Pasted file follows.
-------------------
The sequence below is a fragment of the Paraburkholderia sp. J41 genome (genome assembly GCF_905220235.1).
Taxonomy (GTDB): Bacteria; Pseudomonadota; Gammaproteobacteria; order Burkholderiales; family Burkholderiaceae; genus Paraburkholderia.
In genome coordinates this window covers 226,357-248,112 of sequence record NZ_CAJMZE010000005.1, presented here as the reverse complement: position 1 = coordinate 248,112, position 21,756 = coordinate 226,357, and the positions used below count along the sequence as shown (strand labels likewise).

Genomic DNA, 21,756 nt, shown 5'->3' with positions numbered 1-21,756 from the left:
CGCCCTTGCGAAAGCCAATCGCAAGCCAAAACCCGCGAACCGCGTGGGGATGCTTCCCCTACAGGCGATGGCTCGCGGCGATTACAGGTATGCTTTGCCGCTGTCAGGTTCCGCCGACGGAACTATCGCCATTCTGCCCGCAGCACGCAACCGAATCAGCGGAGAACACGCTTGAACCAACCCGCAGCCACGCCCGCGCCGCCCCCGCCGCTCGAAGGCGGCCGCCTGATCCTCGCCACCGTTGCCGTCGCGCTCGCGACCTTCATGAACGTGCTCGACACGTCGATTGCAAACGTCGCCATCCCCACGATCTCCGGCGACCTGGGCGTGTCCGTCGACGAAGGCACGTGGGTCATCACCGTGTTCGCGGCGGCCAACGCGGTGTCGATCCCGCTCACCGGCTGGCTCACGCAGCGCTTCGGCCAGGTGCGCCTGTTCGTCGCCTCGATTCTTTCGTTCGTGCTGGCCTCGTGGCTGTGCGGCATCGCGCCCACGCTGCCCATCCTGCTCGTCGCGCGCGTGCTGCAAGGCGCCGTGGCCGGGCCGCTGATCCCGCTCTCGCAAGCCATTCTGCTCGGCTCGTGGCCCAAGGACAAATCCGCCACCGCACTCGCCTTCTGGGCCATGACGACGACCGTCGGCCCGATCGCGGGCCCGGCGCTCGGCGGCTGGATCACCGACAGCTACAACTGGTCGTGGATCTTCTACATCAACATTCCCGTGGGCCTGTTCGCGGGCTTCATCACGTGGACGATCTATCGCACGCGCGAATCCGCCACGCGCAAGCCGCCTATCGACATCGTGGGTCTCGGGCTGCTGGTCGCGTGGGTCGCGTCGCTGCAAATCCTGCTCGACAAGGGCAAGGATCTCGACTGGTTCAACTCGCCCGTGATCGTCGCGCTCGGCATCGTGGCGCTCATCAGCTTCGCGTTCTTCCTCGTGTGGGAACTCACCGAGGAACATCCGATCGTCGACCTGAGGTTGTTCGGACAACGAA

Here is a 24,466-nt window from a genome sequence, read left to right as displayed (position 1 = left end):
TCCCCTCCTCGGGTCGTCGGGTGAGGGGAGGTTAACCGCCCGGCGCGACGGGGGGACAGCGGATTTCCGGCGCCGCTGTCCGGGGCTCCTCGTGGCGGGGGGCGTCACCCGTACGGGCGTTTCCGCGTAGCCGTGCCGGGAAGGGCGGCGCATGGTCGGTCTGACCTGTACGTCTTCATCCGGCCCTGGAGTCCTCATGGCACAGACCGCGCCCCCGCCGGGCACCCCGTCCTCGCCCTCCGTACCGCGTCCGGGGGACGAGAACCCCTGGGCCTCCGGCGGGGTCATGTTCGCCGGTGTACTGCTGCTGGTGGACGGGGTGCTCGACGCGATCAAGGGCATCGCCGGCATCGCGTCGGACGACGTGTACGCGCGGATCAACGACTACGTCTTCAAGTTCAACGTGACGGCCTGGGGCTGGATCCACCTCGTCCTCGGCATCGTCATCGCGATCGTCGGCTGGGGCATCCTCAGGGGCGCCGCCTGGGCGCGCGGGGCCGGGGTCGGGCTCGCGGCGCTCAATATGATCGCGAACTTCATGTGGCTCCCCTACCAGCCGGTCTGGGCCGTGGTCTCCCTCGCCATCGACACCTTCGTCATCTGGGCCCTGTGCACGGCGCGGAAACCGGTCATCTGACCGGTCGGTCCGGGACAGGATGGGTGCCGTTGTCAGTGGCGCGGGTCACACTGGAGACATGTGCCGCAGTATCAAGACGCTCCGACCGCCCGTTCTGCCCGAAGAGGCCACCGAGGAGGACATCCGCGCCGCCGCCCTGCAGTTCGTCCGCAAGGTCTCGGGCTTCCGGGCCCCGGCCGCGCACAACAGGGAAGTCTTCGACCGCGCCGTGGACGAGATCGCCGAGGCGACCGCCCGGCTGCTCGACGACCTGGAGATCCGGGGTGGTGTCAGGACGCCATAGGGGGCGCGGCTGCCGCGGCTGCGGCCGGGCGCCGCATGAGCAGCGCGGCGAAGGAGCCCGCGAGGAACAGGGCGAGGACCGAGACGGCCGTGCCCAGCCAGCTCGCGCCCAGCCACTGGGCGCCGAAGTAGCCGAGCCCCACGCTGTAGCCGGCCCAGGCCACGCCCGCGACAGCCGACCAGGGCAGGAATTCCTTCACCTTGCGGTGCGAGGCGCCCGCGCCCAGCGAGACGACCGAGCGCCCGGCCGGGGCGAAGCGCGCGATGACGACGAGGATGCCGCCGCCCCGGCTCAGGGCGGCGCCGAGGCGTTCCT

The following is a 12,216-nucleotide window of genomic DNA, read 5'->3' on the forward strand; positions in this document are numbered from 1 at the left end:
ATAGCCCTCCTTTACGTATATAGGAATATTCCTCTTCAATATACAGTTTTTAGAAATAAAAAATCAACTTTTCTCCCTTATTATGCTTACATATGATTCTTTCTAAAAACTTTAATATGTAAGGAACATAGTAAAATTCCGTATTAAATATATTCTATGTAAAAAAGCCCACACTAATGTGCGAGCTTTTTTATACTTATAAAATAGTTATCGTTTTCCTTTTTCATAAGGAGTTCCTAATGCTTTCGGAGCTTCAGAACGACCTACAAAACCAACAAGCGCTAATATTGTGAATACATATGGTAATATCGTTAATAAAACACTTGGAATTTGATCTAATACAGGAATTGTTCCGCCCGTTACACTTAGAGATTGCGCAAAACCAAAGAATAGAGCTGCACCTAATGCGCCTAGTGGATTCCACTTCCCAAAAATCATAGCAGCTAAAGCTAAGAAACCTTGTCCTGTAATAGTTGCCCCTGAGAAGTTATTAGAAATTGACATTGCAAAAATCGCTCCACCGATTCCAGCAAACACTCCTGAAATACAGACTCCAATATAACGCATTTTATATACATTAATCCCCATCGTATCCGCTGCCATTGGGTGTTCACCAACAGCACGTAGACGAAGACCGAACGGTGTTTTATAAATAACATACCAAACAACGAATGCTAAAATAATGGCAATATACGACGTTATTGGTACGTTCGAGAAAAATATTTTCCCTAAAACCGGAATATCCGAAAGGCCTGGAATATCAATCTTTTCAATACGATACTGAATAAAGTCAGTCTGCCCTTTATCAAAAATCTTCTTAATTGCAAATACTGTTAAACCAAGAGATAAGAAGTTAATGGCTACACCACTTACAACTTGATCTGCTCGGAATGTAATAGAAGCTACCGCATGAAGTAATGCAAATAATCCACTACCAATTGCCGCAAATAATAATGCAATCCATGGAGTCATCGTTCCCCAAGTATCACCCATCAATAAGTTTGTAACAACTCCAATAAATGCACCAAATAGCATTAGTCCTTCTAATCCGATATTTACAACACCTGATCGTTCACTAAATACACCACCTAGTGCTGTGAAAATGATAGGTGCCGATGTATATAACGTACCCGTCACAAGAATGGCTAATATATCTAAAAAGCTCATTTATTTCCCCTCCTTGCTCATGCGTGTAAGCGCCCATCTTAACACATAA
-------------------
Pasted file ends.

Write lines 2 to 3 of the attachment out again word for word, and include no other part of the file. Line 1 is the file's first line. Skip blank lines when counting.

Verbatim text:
Taxonomy (GTDB): Bacteria; Pseudomonadota; Gammaproteobacteria; order Burkholderiales; family Burkholderiaceae; genus Paraburkholderia.
In genome coordinates this window covers 226,357-248,112 of sequence record NZ_CAJMZE010000005.1, presented here as the reverse complement: position 1 = coordinate 248,112, position 21,756 = coordinate 226,357, and the positions used below count along the sequence as shown (strand labels likewise).